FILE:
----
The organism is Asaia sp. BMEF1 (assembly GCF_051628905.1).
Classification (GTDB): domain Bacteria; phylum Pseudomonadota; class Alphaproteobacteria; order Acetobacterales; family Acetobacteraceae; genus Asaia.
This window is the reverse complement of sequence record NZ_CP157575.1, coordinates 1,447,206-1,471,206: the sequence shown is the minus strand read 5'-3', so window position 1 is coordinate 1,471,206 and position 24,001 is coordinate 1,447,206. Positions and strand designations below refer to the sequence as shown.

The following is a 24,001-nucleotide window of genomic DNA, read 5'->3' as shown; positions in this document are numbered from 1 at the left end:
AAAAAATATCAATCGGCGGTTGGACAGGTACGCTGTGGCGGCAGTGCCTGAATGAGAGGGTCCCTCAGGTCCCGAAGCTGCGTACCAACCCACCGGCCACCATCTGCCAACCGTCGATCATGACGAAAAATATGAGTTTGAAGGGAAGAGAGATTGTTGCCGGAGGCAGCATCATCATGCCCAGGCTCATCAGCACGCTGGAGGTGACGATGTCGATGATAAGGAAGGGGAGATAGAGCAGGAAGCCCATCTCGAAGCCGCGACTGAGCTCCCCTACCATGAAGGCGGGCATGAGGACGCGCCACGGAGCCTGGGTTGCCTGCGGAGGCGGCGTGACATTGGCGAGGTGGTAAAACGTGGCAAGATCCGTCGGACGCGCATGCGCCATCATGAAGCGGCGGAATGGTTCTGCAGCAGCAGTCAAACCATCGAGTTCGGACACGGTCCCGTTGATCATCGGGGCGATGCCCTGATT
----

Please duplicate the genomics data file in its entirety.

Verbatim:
The organism is Asaia sp. BMEF1 (assembly GCF_051628905.1).
Classification (GTDB): domain Bacteria; phylum Pseudomonadota; class Alphaproteobacteria; order Acetobacterales; family Acetobacteraceae; genus Asaia.
This window is the reverse complement of sequence record NZ_CP157575.1, coordinates 1,447,206-1,471,206: the sequence shown is the minus strand read 5'-3', so window position 1 is coordinate 1,471,206 and position 24,001 is coordinate 1,447,206. Positions and strand designations below refer to the sequence as shown.

The following is a 24,001-nucleotide window of genomic DNA, read 5'->3' as shown; positions in this document are numbered from 1 at the left end:
AAAAAATATCAATCGGCGGTTGGACAGGTACGCTGTGGCGGCAGTGCCTGAATGAGAGGGTCCCTCAGGTCCCGAAGCTGCGTACCAACCCACCGGCCACCATCTGCCAACCGTCGATCATGACGAAAAATATGAGTTTGAAGGGAAGAGAGATTGTTGCCGGAGGCAGCATCATCATGCCCAGGCTCATCAGCACGCTGGAGGTGACGATGTCGATGATAAGGAAGGGGAGATAGAGCAGGAAGCCCATCTCGAAGCCGCGACTGAGCTCCCCTACCATGAAGGCGGGCATGAGGACGCGCCACGGAGCCTGGGTTGCCTGCGGAGGCGGCGTGACATTGGCGAGGTGGTAAAACGTGGCAAGATCCGTCGGACGCGCATGCGCCATCATGAAGCGGCGGAATGGTTCTGCAGCAGCAGTCAAACCATCGAGTTCGGACACGGTCCCGTTGATCATCGGGGCGATGCCCTGATT